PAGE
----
When the Iranian people themselves tried to have a say in how their country was being run, during the Green Revolution of 2009, the regime brutally suppressed them, killing its own people and raping imprisoned protesters. Sean Stone’s take on this? “People don’t like Ahmadinejad, but that doesn’t warrant a war or an uprising.” He urges patience instead:

Time evolves everything. Time will bring revolution. Iran will change, but never by military force or being pushed.

For a “very international-minded” guy who studied history at Princeton, Stone is remarkably uninformed about how despots are removed from power. It is almost always necessary to remove them by military force or being pushed, since they tend not to relinquish power simply out of the goodness and generosity of their own hearts.

Iran arrested filmmaker Jafar Panahi and banned him from making films because he criticized the regime. Another Iranian filmmaker, Mazdak Taebi, has been banned from Iran because of his anti-regime statements. Presumably Stone thinks these filmmakers are overreacting and should have waited for the regime to evolve at its own pace. “This is insulting,” Taebi said of Stone’s willful blindness. “So many people have died. People there are shaking. They’re scared. It’s a police system.”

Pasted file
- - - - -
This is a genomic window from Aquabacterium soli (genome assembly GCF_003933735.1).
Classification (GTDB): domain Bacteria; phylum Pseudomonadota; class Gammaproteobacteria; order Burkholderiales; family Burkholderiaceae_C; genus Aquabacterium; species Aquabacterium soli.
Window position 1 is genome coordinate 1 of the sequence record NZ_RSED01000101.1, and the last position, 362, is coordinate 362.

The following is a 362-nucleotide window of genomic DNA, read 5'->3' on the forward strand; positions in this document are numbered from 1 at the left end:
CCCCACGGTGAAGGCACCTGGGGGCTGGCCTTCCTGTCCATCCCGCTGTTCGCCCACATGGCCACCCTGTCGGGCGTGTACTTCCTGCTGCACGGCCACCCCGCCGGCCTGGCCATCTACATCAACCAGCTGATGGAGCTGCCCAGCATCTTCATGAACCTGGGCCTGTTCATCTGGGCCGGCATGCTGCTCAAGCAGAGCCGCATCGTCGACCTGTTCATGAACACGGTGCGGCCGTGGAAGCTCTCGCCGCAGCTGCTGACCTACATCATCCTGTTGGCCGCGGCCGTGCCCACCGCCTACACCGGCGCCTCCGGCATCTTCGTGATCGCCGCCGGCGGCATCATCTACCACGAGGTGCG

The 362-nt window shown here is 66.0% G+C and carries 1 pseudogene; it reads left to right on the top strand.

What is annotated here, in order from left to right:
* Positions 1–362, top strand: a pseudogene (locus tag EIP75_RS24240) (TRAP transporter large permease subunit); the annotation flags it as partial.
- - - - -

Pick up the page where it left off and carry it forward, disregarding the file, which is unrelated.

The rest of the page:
Stone said that while in Tehran, he saw graffiti that read, “Death to America.” This seems like a rather straightforward declaration, but Stone’s interesting theory is that it was not meant to be taken literally. “Because it’s emotional,” he explained. “It doesn’t have the meaning you think it does. It’s not political expression.” He didn’t elaborate on what other meaning “Death to America” could possibly have, but he was quick to dismiss Americans who question his pro-regime interaction. “That’s stupid. There should be cultural dialogue with every country,” he said.

That sounds great in principle, but Stone is the ignorant one – the United States has been attempting to carry on a dialogue with the intransigent Iranian regime for decades – even during the years when George W. Bush was decried for his supposed lack of diplomacy. Iran is interested in dialogue with other countries only as a delaying tactic to keep them from interfering with its power-aggrandizing agenda. And Iran is interested in the work of only those filmmakers who are willing to publicly whitewash its domestic crimes and international acts of war.

Moving on to his own agenda, Stone declared, "I would like to introduce Persian culture and civilization to the West” through his future films. He could start by re-introducing Persian culture to the Muslim fundamentalists who rule the country, as Islam has a habit of obliterating the indigenous culture of any land it conquers. Since the Khomeini revolution of 1979, Iran’s Islamic theocracy has waged a systematic campaign of wiping out any trace of pre-Islamic Persian cultural heritage, including archaeological sites.

If Sean Stone truly cared about Persian culture, he would protest the regime’s erasure of it, as well as the violent suppression of the people suffering under its thumb. Or he can simply follow in his father’s footsteps and serve as another useful Hollywood idiot for the enemies of freedom and human rights.

(This article first appeared here at FrontPage Mag, 9/19/11)